Studies on some 55 U.S. men and women with potentially deadly liver or pancreatic cancers show that specialized MRI scans can tell within a month whether highly toxic chemotherapy is working and killing tumor cells long before tumors actually shrink – or fail to shrink.
Using special software and MRI scanners, imaging experts at Johns Hopkins developed their new assay, known as a volumetric functional MRI scan, by exploiting the physiological differences in water movement and absorption inside cancer cells that are dying and those that are not.
The studies are believed to be the first to show that the diagnostic imaging procedure buys patients many months to well over a year of life, by figuring out who might benefit from repeat or higher-dose chemotherapy,
The paired scans, which take only minutes to perform, can detect the movement of water molecules inside tumor cells; and software performs the mathematical analysis needed to calculate the imaged tumor cells’ so-called apparent diffusion coefficient. Living tumor cells showing a low coefficient, as water absorption in and out of the cells is tightly controlled, and dying cells – the goal of chemotherapy – have a relatively high coefficient, because the tumor cells’ membranes have lost the ability to restrict water movement. The software used in the scans was developed at Johns Hopkins and at Siemens Healthcare Diagnostics, which manufactures the scanners.
“Our latest volumetric functional MRI scans could help people with aggressive cancers, and little time to spare on failed treatments, know as quickly as possible if their treatment is working and when they need to consider other treatment options. And without having to wait for months to actually see tumor shrinkage,” says study senior investigator and radiologist Ihab Kamel, M.D., Ph.D.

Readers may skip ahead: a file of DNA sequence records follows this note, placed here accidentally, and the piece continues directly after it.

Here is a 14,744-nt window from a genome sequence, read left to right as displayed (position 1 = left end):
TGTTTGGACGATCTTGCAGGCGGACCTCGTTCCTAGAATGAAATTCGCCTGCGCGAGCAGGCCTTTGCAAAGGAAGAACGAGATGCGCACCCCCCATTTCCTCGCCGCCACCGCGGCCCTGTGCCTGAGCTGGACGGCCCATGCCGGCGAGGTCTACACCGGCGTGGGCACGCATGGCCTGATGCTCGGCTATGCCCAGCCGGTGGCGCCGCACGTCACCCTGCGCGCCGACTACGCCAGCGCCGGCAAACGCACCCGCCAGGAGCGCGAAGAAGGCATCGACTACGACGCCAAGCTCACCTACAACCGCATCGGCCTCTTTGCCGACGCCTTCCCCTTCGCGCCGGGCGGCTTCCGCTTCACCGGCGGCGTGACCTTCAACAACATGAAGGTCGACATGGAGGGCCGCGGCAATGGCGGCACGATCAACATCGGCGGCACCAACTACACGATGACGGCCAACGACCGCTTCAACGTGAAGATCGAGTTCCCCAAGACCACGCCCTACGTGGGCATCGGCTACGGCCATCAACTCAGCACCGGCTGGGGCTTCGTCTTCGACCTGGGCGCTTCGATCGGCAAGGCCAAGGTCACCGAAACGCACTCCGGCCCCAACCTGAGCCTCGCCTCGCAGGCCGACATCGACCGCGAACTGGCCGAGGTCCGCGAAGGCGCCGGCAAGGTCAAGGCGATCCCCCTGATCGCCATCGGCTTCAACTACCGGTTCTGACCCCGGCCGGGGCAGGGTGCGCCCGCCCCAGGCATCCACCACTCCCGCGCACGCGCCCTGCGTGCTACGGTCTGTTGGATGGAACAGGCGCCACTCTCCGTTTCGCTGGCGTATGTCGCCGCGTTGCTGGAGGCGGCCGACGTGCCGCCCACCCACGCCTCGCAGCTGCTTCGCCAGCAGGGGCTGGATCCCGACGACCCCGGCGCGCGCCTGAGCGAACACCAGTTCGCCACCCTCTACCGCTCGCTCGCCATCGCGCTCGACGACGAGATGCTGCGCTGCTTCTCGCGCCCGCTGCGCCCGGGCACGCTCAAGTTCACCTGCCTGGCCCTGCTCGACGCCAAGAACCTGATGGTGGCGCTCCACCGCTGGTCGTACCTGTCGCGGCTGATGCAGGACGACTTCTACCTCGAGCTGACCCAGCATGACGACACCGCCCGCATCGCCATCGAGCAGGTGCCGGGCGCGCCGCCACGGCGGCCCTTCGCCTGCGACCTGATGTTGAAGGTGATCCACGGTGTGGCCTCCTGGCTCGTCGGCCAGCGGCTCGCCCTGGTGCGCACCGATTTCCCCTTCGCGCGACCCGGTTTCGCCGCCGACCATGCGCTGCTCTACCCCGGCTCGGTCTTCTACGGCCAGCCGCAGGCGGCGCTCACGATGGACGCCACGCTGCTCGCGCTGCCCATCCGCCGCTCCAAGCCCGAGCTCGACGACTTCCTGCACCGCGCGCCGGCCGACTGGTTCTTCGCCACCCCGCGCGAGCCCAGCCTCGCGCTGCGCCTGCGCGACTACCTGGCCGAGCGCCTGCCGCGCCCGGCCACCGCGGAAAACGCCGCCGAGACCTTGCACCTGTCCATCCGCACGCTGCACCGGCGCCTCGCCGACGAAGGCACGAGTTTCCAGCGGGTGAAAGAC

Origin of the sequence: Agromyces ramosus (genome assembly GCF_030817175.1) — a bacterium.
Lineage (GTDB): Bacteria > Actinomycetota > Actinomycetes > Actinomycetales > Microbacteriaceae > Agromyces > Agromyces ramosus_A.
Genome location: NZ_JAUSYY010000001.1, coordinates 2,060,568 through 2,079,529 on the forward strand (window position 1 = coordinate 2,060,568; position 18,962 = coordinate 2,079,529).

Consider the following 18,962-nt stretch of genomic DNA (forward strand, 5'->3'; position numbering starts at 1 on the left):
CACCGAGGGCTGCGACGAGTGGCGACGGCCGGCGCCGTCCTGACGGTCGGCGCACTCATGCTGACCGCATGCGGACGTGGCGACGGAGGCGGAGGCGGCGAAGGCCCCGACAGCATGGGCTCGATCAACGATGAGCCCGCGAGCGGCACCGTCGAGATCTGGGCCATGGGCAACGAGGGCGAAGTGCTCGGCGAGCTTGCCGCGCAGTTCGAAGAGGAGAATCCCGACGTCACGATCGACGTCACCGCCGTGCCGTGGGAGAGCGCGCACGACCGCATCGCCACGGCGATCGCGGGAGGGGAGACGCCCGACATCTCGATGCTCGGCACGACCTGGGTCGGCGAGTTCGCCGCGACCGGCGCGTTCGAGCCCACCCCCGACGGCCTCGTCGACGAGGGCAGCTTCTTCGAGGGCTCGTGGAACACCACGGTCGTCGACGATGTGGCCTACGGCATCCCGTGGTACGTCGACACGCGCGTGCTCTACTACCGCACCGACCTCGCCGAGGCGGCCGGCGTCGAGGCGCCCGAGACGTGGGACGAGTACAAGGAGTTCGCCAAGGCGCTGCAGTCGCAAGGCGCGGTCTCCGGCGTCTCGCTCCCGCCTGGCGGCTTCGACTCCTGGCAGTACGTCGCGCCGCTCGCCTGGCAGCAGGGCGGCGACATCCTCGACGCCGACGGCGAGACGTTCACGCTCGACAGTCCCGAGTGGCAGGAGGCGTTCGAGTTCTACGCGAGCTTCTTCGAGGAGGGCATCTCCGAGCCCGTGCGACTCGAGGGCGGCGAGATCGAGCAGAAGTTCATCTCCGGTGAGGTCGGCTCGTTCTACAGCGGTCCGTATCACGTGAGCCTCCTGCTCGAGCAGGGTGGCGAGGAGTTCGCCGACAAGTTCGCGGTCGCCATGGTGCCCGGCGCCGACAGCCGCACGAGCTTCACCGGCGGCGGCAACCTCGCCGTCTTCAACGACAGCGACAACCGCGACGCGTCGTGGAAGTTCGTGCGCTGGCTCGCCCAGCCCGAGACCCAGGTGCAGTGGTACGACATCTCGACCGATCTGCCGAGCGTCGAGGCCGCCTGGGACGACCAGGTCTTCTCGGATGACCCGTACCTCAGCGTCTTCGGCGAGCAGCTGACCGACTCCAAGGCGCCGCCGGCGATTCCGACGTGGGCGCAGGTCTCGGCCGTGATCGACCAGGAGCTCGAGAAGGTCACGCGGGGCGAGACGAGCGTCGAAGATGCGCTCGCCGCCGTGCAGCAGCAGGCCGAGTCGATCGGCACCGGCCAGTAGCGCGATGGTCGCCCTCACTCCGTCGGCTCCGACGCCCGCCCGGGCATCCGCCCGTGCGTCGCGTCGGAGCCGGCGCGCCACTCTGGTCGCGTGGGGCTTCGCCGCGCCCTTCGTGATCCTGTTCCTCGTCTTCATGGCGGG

Results from the first of two studies to be published in the same July 1 issue of the journal Radiology show that the high-precision, 3-D images, taken shortly before and one month after a form of chemotherapy called transcatheter arterial chemoembolization, could assess the treatment’s impact against a rare and advanced form of liver bile duct cancer, known as cholangiocarcinoma. The study involved 29 men and women aged 29 to 82, all undergoing treatment at The Johns Hopkins Hospital.
Among the key findings in the first study was that 22 people, whose functional MRI scans showed increases in apparent diffusion coefficient scores of over 45 percent, lived at least 10 months longer, while some 17 with coefficient score increases over 60 percent, lived at least 17 months longer.
Kamel, an associate professor at the Johns Hopkins University School of Medicine and its Russell H. Morgan Department of Radiology, says that cholangiocarcinoma is often diagnosed at such an advanced stage that patients only have on average six months to live. “By the time our patients become jaundiced, start turning yellow from bile buildup and seek medical help, it’s almost too late,” he says. “They have no time to waste on failed treatments.”